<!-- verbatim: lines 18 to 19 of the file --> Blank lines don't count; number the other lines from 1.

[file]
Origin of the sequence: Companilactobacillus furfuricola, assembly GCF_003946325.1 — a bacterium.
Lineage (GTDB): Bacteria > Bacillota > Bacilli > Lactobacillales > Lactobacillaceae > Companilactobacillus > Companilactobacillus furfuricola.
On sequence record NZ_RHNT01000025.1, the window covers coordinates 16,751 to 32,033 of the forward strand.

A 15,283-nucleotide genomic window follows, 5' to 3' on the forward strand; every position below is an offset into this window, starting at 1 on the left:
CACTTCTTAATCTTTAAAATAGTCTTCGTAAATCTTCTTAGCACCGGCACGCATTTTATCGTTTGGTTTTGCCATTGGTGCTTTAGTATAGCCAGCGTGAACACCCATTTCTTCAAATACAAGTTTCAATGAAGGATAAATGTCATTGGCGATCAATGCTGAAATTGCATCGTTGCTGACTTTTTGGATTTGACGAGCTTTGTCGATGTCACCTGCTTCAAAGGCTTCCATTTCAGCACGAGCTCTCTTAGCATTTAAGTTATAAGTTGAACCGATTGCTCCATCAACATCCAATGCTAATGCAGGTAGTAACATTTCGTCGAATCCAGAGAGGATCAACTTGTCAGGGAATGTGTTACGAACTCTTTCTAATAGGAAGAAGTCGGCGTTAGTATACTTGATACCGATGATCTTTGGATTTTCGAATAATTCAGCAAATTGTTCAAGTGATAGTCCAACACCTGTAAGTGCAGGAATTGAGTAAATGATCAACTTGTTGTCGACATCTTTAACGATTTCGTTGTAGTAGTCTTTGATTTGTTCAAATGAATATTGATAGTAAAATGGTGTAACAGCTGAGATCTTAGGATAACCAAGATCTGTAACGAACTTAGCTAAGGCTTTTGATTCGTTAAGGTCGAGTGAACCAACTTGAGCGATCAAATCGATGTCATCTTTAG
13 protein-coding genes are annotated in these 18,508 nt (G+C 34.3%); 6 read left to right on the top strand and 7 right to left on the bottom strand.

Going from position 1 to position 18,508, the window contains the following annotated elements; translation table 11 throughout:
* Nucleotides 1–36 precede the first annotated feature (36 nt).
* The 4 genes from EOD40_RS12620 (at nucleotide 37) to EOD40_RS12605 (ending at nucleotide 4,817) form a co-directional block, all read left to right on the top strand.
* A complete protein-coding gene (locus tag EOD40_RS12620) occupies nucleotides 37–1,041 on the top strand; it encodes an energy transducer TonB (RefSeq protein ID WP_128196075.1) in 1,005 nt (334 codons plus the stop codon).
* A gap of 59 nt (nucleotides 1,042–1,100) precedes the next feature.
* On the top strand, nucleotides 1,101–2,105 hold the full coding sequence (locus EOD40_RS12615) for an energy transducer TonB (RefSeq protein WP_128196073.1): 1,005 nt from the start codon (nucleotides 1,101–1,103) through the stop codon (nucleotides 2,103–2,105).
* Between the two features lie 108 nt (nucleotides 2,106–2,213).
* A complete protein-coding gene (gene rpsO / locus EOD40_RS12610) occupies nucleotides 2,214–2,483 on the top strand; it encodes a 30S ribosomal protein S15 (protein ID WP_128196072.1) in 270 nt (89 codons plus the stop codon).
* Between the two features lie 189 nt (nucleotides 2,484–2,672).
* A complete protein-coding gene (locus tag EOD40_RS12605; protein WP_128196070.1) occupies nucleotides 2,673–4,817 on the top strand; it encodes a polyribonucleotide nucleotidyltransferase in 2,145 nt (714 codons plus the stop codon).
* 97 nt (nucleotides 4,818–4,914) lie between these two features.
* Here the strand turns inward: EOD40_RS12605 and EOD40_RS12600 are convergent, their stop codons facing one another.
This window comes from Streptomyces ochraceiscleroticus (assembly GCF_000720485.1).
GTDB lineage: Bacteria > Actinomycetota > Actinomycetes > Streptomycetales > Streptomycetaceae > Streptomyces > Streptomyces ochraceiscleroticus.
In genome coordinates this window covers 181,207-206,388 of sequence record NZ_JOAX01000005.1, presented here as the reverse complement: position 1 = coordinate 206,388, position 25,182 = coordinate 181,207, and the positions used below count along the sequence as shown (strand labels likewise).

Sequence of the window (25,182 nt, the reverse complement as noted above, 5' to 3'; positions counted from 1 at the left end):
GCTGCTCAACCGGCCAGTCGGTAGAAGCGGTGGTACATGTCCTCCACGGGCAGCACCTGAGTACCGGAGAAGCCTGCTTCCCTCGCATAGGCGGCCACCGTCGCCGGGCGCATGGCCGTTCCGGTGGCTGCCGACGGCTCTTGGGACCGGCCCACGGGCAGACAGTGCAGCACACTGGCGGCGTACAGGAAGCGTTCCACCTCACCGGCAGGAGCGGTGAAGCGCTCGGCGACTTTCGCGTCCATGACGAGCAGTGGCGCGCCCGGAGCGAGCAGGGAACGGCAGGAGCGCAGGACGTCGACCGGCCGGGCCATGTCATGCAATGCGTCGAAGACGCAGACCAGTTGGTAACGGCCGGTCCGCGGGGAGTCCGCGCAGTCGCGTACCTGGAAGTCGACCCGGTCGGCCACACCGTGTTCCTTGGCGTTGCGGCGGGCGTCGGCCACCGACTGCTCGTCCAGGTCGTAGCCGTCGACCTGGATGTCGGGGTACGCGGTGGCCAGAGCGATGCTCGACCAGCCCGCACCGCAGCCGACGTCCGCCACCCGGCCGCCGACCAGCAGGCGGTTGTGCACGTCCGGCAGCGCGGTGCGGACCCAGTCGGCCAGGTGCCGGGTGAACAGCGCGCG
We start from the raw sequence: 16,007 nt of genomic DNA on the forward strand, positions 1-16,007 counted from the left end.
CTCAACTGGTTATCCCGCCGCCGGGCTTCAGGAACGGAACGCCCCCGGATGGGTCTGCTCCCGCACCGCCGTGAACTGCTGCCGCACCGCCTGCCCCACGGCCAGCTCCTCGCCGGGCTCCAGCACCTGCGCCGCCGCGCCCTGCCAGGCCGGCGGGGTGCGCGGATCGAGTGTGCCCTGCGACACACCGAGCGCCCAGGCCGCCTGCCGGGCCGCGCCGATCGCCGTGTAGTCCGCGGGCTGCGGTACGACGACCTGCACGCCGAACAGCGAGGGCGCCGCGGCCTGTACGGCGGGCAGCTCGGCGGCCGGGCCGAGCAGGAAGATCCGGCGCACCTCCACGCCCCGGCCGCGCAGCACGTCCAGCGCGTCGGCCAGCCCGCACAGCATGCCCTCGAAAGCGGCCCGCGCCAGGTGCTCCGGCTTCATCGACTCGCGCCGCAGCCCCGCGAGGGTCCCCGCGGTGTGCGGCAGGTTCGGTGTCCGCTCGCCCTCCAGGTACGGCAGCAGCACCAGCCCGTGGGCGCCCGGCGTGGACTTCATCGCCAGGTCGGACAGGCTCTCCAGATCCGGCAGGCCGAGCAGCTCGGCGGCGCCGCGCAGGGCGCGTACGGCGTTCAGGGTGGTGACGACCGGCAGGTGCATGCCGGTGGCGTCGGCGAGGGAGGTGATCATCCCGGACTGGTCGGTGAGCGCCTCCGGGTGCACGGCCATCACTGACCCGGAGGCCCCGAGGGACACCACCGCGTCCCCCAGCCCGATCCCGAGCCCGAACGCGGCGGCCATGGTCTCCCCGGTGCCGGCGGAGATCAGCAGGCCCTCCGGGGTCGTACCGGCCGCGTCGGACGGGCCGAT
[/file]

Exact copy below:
* Here the strand turns inward: EOD40_RS12605 and EOD40_RS12600 are convergent, their stop codons facing one another.
This window comes from Streptomyces ochraceiscleroticus (assembly GCF_000720485.1).